Thankfully we are not complete idiots, and that turn was leaving the Alleghany Highlands trail down a dirt road that we would never have seen without signs. The following day they had volunteers at the important turns to be sure the signs were not taken down again.
Faygo took about 5 minutes to pulse down at the finish which isn’t terrible for jogging in the last couple of flatter miles, and then the vet-check is up on a hill, so we had to walk up to pulse in. We pulled off her tack and let her get a good drink. She hadn’t eaten much on the trail, and though she was hydrated her gut sounds were minimal. The vet said that isn’t abnormal and that he wasn’t concerned- just make sure she eats and let them know if she doesn’t seem to want to graze (that was not a problem at all). Her back wasn’t sore, but it was a little tight as was her hind. Again- not cause for concern, but just something to note. It was a tough uphill course and it had been a challenge for her. She was tired but not overworked. The 15 was a good distance for her- especially for the elevation we covered.
It was a great thing to do with her, and as I have been focused on making sure Khaleesi was ready for her first 30, Faygo just didn’t get the hard training she’d had in the spring. Now that the weather is cooling down and Khaleesi is in good shape, I will probably put more time into getting her ready to do the LD at the national championship ride. It’s only 25, and we will plan to “turtle” the ride and just finish. I am sure she is capable of that as she did a solid 30 in the spring at the No Frills.
After relaxing a few minutes up at the vet-check, we hitched a ride home in the “ambulance” trailer (it’s there in case horses are pulled and need a ride home). Faygo was looking good and got to ride with her new friend (Miles, Alison’s horse, who is a Rocky Mountain- so they were both gaited and made a great pair).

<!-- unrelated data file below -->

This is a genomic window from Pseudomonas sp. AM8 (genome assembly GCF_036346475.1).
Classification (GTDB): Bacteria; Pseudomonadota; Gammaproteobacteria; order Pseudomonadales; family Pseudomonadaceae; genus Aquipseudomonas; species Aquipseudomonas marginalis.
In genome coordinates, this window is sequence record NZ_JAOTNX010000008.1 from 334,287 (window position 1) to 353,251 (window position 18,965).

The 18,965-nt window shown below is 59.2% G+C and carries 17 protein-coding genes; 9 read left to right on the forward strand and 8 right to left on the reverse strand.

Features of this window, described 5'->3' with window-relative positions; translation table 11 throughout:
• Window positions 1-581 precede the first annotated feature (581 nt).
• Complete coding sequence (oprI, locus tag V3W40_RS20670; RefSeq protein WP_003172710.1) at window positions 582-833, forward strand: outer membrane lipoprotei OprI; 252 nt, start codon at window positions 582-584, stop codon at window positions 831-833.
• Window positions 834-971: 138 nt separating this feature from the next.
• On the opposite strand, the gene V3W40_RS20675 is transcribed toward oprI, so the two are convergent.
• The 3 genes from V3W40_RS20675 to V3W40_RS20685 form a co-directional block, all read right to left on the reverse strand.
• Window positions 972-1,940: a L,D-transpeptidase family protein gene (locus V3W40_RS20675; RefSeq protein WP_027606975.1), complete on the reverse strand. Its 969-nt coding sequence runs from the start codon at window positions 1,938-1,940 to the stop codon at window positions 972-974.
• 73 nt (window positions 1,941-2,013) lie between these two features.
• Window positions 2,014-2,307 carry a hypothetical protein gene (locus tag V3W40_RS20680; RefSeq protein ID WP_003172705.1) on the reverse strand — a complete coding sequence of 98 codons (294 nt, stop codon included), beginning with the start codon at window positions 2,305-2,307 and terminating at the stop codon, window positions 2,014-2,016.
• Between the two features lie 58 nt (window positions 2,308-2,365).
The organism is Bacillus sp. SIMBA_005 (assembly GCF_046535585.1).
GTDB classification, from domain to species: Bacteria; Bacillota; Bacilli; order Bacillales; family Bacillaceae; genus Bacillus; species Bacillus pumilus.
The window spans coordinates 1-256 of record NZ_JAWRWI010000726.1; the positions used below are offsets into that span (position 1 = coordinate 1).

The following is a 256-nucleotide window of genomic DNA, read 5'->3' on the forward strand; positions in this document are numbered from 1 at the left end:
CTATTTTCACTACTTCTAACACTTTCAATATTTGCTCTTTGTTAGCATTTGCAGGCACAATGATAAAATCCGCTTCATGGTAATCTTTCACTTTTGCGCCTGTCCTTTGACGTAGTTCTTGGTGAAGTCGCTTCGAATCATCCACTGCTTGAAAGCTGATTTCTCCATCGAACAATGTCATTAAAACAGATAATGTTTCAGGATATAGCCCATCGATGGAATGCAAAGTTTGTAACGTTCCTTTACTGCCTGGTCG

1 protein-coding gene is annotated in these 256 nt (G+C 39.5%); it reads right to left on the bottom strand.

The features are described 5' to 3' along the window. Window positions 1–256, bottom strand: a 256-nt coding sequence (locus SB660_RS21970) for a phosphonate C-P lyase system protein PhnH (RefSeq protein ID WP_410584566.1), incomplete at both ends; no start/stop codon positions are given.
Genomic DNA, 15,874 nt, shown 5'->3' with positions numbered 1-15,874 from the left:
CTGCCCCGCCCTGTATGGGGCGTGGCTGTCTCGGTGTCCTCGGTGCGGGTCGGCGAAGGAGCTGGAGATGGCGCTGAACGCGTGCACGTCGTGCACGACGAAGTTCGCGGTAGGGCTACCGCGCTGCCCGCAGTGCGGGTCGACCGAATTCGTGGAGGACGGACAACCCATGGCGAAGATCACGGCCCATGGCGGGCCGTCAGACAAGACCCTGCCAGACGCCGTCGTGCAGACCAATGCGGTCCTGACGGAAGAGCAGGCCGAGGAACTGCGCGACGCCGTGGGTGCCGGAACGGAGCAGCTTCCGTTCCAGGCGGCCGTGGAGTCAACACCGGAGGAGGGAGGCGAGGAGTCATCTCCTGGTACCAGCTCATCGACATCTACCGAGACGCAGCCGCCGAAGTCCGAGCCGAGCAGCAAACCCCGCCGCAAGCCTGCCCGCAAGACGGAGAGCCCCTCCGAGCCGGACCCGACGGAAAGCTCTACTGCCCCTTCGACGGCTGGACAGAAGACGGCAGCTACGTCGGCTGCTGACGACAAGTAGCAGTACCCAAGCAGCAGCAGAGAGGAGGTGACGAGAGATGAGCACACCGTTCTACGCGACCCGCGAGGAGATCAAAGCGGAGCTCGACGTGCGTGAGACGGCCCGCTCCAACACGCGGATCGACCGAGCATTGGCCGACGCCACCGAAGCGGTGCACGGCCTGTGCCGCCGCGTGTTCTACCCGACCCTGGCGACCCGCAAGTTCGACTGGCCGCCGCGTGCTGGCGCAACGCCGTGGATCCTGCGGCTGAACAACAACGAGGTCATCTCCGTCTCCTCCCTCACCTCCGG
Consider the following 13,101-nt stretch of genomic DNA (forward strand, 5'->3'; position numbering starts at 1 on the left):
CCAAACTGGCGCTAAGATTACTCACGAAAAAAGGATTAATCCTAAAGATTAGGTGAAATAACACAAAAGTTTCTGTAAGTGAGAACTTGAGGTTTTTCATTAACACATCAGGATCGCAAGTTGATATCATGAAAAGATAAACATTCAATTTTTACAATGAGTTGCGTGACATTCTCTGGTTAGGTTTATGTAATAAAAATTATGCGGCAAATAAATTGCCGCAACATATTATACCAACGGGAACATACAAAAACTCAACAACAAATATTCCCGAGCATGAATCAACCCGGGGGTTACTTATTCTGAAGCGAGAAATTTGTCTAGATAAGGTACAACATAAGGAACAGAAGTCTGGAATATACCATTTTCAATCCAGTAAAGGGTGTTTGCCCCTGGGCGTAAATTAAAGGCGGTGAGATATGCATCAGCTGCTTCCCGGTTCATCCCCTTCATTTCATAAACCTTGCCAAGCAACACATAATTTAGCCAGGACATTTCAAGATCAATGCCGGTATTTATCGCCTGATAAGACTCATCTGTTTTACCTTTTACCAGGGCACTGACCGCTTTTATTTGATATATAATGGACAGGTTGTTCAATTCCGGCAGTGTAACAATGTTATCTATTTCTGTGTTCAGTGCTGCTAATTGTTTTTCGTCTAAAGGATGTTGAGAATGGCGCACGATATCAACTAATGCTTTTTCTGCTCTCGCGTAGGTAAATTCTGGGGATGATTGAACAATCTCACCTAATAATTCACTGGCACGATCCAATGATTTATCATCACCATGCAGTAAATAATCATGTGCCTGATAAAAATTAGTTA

A few things I learned: 1) “Leaves of three, find another tree!” (don’t tie your horse to a tree covered in poison ivy.. I didn’t do this, but will try to remember the saying in the future, it’s good advice). 2) When/where to tie? Don’t stress too hard about this. It will become obvious at the time. You can practice (I’m glad we did), but in the end you will know the right distances on race day.
Unfortunately Kate had to leave that afternoon. I missed having her there, but don’t mind alone time either. I had plenty to do getting Khaleesi ready for the next day, checked in and vetted as well.
I was slightly concerned about Khaleesi as I hadn’t ridden her since Tuesday night and we were in a strange bustling place with lots of distractions. I wasn’t sure how she would be race day morning, and considering how hot-headed my solid mare had been I wanted to at least ride Khaleesi around camp a few times and be sure I had some control. Also, it couldn’t hurt to make sure my tack was all in place and working before I had to ride out in the morning.
I tacked her up, hopped on and took a walk around camp. The ENTIRE time Khaleesi and Faygo called to each other. By the way, Khaleesi is a SUPER LOUD MOUTH. She will likely be remembered by people as that really loud horse. Not kidding.
As we made one loop around Faygo was pacing and pawing in the corral. I decided to take one more loop- see if they could figure out that they weren’t going to die. It got worse. Khaleesi was ok, a little distracted, but not dangerous, but Faygo was a hot mess. I felt bad for her.
My neighbor said to me “Boy, she hasn’t been happy since you left.” It was Khaleesi I was worried about leaving in camp. But to all accounts, once we left that morning, she just settled in and ate her hay all day. I had visions of Faygo running the corral, pawing and pacing and screaming all day. Then my neighbor continued “Once a very experienced ride told me you should really never consider bringing two horses to a ride. Unless the world is coming to an end.”